They will argue that they like the look of the film while not acknowledging their personal bias. I sometimes like the look of some film stock. But I can buy dozens of excellent film simulation presets online that reproduce the look of photographic films from the last three decades. Heck, Fujifilm, the makers of much of the classic Velvia and Provia film that these film adherents use, makes a line of digital cameras with [film simulation presets](https://www.bhphotovideo.com/explora/photography/tips-and-solutions/introduction-fujifilm' s-film-simulation-modes) that can produce film-like images in-camera of the same films. The use of film is just one way to get that "look", whether that look is Kodak Professional Ektar 100, Fujifilm Velvia 50, Ilford HP5 Plus or something completely new.

Of course, the so-called look of the film print depends on the development process used, whether the film was pushed/pulled or under/overexposed at capture, or whether the print process involved dodging and burning. All of which can be accomplished with modern digital imaging software.

The aesthetic – and not the process – is the thing that is appreciated by the end observer of the image, and a considerable percentage of the time, the end observer should know and care little or nothing about how or even why that aesthetic was achieved, but instead what that aesthetic evokes in them.Hamish Gill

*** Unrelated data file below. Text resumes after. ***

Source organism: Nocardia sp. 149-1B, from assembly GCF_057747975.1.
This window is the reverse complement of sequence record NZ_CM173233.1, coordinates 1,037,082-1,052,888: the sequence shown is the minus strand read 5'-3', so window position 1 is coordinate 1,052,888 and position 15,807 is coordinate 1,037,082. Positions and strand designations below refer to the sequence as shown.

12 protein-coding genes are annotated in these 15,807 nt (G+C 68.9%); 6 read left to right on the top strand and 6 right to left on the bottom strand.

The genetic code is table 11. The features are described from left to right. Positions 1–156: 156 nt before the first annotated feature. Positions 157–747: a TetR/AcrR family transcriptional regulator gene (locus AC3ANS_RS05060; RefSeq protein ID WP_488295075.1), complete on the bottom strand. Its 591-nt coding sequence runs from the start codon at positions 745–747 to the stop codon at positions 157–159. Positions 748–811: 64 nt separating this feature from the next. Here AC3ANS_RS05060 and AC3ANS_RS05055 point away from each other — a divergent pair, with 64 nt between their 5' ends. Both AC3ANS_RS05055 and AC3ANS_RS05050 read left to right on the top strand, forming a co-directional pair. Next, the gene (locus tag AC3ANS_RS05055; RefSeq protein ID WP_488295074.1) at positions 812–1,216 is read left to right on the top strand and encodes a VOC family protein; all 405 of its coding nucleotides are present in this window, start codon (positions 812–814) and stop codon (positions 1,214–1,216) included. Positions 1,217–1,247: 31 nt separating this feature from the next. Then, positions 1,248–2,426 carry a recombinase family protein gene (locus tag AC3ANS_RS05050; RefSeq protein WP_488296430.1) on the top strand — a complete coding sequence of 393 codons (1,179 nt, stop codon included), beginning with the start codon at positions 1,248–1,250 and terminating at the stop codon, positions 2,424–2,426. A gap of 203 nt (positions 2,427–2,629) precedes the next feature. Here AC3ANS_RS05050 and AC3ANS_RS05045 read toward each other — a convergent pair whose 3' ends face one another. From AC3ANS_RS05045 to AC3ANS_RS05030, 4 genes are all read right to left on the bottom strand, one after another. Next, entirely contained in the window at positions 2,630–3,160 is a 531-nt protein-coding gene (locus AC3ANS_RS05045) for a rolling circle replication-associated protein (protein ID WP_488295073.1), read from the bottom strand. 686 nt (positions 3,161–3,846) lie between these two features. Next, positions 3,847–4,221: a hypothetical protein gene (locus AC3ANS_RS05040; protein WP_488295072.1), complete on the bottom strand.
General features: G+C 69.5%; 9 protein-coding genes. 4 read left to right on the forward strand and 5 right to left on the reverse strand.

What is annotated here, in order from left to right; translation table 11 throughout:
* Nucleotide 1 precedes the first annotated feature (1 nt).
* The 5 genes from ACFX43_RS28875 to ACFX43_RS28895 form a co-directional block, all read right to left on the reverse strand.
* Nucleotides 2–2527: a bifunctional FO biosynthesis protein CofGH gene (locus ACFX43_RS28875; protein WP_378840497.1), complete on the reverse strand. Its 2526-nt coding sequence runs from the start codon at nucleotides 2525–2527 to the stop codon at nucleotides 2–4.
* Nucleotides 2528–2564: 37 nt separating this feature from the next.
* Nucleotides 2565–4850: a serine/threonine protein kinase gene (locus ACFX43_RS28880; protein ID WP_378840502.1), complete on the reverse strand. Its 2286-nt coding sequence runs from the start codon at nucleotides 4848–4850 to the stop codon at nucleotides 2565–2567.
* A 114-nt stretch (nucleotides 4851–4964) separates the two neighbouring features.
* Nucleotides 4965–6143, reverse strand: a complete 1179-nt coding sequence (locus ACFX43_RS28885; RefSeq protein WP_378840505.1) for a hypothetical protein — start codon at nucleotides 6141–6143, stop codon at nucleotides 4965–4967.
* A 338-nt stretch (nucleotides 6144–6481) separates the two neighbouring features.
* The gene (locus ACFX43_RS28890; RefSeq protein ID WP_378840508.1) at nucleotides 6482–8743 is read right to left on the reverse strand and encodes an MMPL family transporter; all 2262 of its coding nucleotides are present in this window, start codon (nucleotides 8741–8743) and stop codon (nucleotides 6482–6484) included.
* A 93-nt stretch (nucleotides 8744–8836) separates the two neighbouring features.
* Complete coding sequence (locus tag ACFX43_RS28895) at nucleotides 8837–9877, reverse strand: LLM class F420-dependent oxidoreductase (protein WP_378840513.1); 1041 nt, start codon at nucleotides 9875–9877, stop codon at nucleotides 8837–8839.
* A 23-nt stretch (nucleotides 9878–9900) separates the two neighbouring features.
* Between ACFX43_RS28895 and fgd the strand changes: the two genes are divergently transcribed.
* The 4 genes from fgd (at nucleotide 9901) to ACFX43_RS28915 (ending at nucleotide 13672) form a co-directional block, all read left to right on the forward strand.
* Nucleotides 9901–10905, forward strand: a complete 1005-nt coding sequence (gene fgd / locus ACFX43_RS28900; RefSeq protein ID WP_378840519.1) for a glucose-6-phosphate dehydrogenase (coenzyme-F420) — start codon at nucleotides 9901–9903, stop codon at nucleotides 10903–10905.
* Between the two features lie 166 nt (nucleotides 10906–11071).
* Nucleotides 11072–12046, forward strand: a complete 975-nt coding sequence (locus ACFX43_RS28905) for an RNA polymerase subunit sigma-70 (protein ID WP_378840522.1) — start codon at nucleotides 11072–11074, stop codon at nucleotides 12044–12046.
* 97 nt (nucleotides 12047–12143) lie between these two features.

Some film photographers will claim that because they can only shoot 24 or 36 frames per roll, using film slows them down, forcing them to consider every shutter button click. I don't disagree that all photographers can benefit from taking time to think about their photography. But this discipline is not an essential feature of using film. It's a necessary behaviour born out of the limitation of the medium with applicability to specific genres of photography, e.g., street, landscape, and architecture. I would argue that some photographers lack discipline when shooting with a digital or analogue camera. This limitation is because of the photographer, not the technology.

Kodak Professional Ektar 100 Color Negative Film | Pentax P3 | SMC Pentax-A 50mm f/2